oh god what can i do it's a beautiful ballad that the group never recorded in the studio and, luckily, we kept on this album. It appears accredited to García and Lebón, but I, without much desire to investigate, am going to take the audacity to say that there is little of Charly there. I do not see it. Neither in the harmonic decisions, nor in the vocal melody, nor in the lyrics (“The day is coming, and I go back to work”, that is not Charly, although at this time it was still composed). Yes, they should have given at least 50 percent of the credit to whoever came up with the synthesizer arrangement that follows the verses —executed, like that moving mini-moog solo, by Pedro Aznar, and not by Charly, Contrary to what one might think (Pedrito was, perhaps, so excited that he entered very quickly, then he adjusts the race little by little, but his companions had surely raised their eyebrows, and I don't think he got rid of the pooch later in the dressing room). The keyboard accompaniment is of a quality, of such importance in the very anatomy of the theme, that it is no longer possible to speak here of arrangement and composition as independent, separable jurisdictions. The main/accessory pair disappears. We could interpret the work with guitar and voice only, since we are no longer going to take the synthesizer out of our heads, because it has become part of the work itself, it has ceased to be just an implement. This also happens with many songs in the concert (we have another clear example in the final part of seminar), and it is not, at all, something exclusive to this band, but it is something exclusive to the great arrangers, the ones who force the most experimental versionist to always continue observing some specific arrangement, under penalty of not doing so, the song itself be unconfigured (tell me if you have heard any Yesterday that does not contain that descending ornament that links the end of the chorus with the following verse).

Ballad and all oh god what can i do It ends in a very intense way, wisely coupling the musical discourse with the lyrical one. About minute 3:37, David Lebón's guitar gains a sound heavy that we won't hear again in the entire recital, not even in the upbeat songs of the second part. That is not the usual timbre in Serú, but it is spectacular, because it tells of the anxiety, the anxiety, the intermittent explosive disorder that the character suffers, just imagining what would happen if his love leaves.

David has a beautiful voice, sure of a gallant in managing his attractiveness. Too bad he likes so much to do that artifice of distorting the letter T, of turning it into a kind of Ch. I've seen Luis Fonsi do it too, and more people that I can't remember now. I don't know what you are looking for when you use that resource. It is not necessary, it sweetens too much a voice that is already sweet. But this is just an insignificant rubbish given the size of his work. If you are not familiar with rock made in Argentina, I tell you (and if you are, I remind you) that Lebón also formed for Pescado Rabioso, the only band that —as I said at the beginning in a very personal opinion— reaches the greatness of I will. And his role there, despite the steadfast presence of Spinetta, was not that of this other from Buena Fe. He also left indelible songs in the group's repertoire.

Although Serú was a more democratic group than Pescado, it also had an inescapable figure, a spirit that cast a shadow: the gentleman-boy Carlos Alberto García, a native of Caballito, Buenos Aires. For this reason, what we hear on the first CD as a band, on the second CD is more like a soloist with his musicians. And that is a logical consequence of the state of grace in which Charly was in those days. Of all the versions of himself out there, this is my favorite. Total Songs Like collective unconscious they are the ones that cause in people that nervous pull of laughing at every stupidity. We are afraid that he will get angry and stop doing them. They say Andrés Calamaro was referring to him in 1997 when he sings: "... he is a very bad boy / and he behaved very badly / but we forgive him / because we are the lowest of the high dirt". I hope that Andrés, if he really thought of Charly when he wrote that reproach, has understood later, coldly, that geniuses are glossed in different mental frequencies: one for person and another for genius. What did Calamaro want? Why don't we forgive him? That we were the ones in charge of collecting the account of his ego, of his inability to connect, in the dimension of the real world, with something not related to Charly García? That Aznar and Lebón had told him: “Look, Carlitos, that's it. You have two songs in a row for piano and voice and there are more people here”?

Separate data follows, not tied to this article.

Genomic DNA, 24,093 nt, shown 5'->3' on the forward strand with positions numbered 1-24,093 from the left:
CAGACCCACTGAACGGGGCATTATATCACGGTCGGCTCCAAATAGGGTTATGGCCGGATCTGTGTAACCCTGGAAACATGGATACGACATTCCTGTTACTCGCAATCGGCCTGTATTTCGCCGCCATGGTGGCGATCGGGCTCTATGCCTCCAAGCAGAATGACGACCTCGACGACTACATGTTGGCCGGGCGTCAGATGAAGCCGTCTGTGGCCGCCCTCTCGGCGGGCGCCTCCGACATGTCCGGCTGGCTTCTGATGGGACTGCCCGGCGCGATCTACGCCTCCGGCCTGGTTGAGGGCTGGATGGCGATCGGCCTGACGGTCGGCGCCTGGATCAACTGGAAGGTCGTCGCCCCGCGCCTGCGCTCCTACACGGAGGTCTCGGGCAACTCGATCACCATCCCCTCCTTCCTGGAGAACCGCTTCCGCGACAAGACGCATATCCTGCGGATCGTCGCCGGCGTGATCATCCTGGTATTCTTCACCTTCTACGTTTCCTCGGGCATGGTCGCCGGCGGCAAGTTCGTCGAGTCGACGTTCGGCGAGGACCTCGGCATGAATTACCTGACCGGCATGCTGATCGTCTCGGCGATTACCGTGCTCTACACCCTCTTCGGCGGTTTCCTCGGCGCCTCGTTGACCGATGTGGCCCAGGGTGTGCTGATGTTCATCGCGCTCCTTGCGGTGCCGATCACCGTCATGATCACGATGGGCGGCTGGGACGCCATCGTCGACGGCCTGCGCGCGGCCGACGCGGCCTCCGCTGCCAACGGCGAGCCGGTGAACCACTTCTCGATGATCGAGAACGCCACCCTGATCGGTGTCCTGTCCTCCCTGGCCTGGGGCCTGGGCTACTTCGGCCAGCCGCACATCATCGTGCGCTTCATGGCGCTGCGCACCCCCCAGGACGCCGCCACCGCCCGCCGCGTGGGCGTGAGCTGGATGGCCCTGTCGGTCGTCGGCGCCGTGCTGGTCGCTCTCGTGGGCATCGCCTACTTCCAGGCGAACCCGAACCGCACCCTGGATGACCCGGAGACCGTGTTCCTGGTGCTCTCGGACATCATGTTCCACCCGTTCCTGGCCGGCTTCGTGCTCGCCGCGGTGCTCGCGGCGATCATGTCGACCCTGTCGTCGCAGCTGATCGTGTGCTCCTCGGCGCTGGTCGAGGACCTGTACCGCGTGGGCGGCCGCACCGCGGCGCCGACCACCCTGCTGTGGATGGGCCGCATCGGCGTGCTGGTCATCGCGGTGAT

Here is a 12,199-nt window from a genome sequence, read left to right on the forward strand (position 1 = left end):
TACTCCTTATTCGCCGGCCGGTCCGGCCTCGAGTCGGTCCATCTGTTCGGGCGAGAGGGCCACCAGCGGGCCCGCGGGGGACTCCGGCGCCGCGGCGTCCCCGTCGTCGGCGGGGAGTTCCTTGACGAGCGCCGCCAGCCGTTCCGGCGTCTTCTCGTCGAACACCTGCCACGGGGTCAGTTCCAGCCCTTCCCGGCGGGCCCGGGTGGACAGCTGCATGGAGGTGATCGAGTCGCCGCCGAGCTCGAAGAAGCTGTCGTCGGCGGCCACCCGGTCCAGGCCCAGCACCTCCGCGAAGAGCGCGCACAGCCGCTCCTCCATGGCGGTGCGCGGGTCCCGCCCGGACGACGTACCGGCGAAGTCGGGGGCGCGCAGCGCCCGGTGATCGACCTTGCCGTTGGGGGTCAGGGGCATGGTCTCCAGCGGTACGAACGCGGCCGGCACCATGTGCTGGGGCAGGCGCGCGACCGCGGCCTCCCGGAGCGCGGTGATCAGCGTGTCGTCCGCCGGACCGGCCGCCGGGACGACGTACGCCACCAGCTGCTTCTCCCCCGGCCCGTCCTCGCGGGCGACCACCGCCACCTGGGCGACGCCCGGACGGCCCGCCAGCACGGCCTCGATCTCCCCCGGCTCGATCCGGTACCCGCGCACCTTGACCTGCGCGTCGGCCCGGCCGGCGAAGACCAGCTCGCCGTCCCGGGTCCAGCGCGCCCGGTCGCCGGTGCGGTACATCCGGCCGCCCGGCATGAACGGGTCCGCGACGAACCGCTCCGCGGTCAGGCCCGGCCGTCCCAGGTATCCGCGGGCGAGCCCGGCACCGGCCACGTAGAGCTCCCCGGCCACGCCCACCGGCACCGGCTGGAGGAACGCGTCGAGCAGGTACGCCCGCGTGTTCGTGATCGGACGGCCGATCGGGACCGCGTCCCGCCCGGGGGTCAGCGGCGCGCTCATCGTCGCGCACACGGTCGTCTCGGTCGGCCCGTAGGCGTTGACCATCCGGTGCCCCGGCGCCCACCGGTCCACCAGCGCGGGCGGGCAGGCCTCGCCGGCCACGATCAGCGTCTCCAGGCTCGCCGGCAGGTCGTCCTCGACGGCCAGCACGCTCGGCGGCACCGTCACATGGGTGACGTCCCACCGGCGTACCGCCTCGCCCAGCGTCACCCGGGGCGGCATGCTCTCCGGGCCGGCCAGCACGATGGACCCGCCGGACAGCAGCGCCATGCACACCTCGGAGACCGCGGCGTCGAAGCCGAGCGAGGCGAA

In the final chapter of the miniseries The Last Dance, produced by Netflix last year, who interviews Scottie Pippen wants to know what was going through his head in the last game of the 1997-1998 season, while Michael Jordan was driving the ball towards the offensive half of the court, after having stolen it from Karl Malone and before executing one of the most legendary baskets in basketball history. "Move of the middle. Get out of the way,” Scottie replies, thinking, because there are nights when unrepeatable people shouldn't be bothered. On December 26, 1981, Charly García was in one of those nights, as if he had fully internalized himself, had seen his seat in the cultural imaginary of an era, and decided to sit there, as if it had served the man, for a gala night, the genius tuxedo, which always looks great.

Alice in Wonderland song, the fourth track of the first part, is a generational anthem, along scratch the stones or The dinosaurs. Songs that are enough to unconditionally love an author. And the public responds as such; just listen to an edge of the riff from the beginning and already goes crazy. I share two moments of the theme that drive me crazy. One is from the poetic plane. It happens when, to say that Alice's country is no longer a place of puerile, naive and credulous prancing, that the spring dream has mutated into horror, that the game is over and there is no room, well, for representations, Charly uses this resource: "... and here, you know, / the tongue twister locks tongues, / the murderer murders you". These repetition figures break me when they are this effective. The other moment is musical: the riff at minute 2:58, which works as an escape valve through which the intensity accumulated during the entire song comes out under pressure (which is a crescendo perennial), because if not, our heads could explode. East riff has enormous strength, but the strength does not come entirely from its own attributes, but ends up being created by the listener himself, who has delayed the moment of climax so much that no sound could cover the expectation, hence, when that part arrives, we feel outburst and bewilderment at the same time, a very rare, unique sensation.